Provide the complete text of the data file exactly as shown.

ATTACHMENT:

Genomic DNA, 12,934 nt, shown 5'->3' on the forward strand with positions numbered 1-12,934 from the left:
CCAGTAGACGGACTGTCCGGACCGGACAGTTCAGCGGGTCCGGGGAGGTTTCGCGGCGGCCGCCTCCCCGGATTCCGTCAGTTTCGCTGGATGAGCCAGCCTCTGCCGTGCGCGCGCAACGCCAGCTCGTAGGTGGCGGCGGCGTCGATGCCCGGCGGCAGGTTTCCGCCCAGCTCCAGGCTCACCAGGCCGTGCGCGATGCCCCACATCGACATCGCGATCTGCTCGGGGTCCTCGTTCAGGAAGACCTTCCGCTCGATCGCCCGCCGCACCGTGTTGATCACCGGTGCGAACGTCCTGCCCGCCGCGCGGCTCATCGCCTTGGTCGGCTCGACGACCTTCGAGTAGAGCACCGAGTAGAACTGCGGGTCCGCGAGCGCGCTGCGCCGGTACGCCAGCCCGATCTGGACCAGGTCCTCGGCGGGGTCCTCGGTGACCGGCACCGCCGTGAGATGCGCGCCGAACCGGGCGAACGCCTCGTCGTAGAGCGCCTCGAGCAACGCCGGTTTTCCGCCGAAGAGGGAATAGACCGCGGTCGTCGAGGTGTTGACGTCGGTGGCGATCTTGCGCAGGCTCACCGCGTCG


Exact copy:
Genomic DNA, 12,934 nt, shown 5'->3' on the forward strand with positions numbered 1-12,934 from the left:
CCAGTAGACGGACTGTCCGGACCGGACAGTTCAGCGGGTCCGGGGAGGTTTCGCGGCGGCCGCCTCCCCGGATTCCGTCAGTTTCGCTGGATGAGCCAGCCTCTGCCGTGCGCGCGCAACGCCAGCTCGTAGGTGGCGGCGGCGTCGATGCCCGGCGGCAGGTTTCCGCCCAGCTCCAGGCTCACCAGGCCGTGCGCGATGCCCCACATCGACATCGCGATCTGCTCGGGGTCCTCGTTCAGGAAGACCTTCCGCTCGATCGCCCGCCGCACCGTGTTGATCACCGGTGCGAACGTCCTGCCCGCCGCGCGGCTCATCGCCTTGGTCGGCTCGACGACCTTCGAGTAGAGCACCGAGTAGAACTGCGGGTCCGCGAGCGCGCTGCGCCGGTACGCCAGCCCGATCTGGACCAGGTCCTCGGCGGGGTCCTCGGTGACCGGCACCGCCGTGAGATGCGCGCCGAACCGGGCGAACGCCTCGTCGTAGAGCGCCTCGAGCAACGCCGGTTTTCCGCCGAAGAGGGAATAGACCGCGGTCGTCGAGGTGTTGACGTCGGTGGCGATCTTGCGCAGGCTCACCGCGTCG